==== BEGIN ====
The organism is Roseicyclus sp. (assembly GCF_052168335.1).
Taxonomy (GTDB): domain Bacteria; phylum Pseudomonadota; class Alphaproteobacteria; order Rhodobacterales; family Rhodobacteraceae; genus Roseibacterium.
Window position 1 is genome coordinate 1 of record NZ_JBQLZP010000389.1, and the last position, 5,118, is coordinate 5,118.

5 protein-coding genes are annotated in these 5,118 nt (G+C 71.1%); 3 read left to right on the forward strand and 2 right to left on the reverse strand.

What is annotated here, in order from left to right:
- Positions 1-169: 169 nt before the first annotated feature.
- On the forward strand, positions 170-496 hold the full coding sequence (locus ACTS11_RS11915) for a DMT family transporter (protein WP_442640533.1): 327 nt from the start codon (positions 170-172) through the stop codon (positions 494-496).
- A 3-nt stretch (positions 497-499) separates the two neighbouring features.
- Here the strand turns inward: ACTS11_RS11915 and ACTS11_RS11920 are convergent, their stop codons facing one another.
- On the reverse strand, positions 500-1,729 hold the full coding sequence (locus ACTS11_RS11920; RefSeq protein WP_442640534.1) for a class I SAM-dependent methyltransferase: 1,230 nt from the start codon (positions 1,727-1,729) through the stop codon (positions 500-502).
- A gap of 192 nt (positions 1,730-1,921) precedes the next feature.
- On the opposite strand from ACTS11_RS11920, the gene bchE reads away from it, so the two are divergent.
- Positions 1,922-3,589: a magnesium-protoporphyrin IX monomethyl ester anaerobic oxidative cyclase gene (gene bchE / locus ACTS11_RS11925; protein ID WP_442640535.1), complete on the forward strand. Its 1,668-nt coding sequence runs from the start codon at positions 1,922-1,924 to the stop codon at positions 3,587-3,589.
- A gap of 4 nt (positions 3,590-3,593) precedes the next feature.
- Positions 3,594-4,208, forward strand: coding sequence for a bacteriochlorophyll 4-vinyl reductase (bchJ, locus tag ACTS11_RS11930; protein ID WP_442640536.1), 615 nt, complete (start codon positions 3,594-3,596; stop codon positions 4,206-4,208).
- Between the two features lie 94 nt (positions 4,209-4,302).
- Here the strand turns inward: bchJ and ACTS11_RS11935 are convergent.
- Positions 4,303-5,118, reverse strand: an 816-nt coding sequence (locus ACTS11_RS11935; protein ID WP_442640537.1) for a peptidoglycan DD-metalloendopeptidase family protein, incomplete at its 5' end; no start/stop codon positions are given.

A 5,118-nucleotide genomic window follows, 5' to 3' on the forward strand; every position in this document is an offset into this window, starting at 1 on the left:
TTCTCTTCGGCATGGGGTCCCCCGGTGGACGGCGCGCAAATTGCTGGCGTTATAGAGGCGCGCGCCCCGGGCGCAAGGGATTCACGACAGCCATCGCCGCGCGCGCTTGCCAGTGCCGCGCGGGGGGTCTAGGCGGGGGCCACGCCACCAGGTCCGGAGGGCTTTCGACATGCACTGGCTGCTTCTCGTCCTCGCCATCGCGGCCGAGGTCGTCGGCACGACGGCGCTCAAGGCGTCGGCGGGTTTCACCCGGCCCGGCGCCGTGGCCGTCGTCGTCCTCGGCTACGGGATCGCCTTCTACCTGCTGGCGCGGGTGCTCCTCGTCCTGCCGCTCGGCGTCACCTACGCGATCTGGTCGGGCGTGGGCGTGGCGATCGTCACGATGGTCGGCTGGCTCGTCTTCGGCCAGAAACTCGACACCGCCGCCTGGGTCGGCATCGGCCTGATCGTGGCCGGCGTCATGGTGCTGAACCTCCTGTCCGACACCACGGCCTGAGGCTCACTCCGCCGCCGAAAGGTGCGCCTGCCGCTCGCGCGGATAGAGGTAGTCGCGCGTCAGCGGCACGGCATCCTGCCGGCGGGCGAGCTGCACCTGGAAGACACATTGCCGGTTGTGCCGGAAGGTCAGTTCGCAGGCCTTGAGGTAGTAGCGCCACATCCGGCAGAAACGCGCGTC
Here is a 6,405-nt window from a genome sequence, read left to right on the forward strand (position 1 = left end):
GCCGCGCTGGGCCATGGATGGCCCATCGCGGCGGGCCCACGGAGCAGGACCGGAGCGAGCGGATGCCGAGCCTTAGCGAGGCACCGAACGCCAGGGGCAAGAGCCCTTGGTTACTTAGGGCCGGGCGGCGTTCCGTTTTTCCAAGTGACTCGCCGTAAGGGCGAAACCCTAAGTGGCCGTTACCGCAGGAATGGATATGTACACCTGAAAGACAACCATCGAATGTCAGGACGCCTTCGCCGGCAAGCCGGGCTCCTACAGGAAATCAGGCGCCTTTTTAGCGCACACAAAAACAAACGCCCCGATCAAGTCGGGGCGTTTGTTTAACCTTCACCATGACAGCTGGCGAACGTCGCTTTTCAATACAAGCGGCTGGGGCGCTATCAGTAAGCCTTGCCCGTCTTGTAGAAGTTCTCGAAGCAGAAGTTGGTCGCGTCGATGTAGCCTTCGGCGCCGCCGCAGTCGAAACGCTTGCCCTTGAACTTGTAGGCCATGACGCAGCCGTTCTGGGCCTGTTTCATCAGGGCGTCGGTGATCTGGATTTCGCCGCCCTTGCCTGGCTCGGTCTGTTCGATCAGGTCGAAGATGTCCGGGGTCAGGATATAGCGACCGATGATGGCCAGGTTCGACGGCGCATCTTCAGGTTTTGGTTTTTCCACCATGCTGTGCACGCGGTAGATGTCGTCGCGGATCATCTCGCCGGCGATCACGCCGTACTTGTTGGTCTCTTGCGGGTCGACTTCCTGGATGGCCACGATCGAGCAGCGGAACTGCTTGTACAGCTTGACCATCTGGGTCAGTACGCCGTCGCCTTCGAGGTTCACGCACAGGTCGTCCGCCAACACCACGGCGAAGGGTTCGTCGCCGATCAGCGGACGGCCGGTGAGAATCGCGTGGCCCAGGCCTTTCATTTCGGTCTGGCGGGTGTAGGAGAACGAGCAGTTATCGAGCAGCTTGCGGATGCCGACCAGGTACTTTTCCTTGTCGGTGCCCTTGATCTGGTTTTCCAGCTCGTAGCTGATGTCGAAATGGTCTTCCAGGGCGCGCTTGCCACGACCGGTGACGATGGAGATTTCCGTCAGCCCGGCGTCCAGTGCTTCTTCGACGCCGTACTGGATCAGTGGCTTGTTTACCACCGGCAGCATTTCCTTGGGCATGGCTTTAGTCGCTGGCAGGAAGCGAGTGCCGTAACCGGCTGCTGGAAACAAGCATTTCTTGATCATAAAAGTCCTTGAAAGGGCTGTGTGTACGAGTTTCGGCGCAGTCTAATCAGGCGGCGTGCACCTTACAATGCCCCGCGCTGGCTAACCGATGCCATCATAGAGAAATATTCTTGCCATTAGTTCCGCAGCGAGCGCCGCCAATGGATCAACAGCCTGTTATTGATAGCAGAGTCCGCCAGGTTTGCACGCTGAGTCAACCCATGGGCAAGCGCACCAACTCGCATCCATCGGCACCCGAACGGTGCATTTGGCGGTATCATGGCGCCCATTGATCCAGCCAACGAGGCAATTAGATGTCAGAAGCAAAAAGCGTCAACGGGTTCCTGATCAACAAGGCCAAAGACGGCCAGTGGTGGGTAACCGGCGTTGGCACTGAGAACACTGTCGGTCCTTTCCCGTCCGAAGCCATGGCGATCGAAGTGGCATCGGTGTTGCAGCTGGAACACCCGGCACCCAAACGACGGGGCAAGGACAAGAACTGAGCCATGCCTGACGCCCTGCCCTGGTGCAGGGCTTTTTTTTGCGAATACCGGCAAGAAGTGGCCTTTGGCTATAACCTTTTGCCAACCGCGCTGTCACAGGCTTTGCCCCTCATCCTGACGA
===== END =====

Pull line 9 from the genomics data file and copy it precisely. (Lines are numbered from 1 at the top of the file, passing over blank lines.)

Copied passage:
- Here the strand turns inward: ACTS11_RS11915 and ACTS11_RS11920 are convergent, their stop codons facing one another.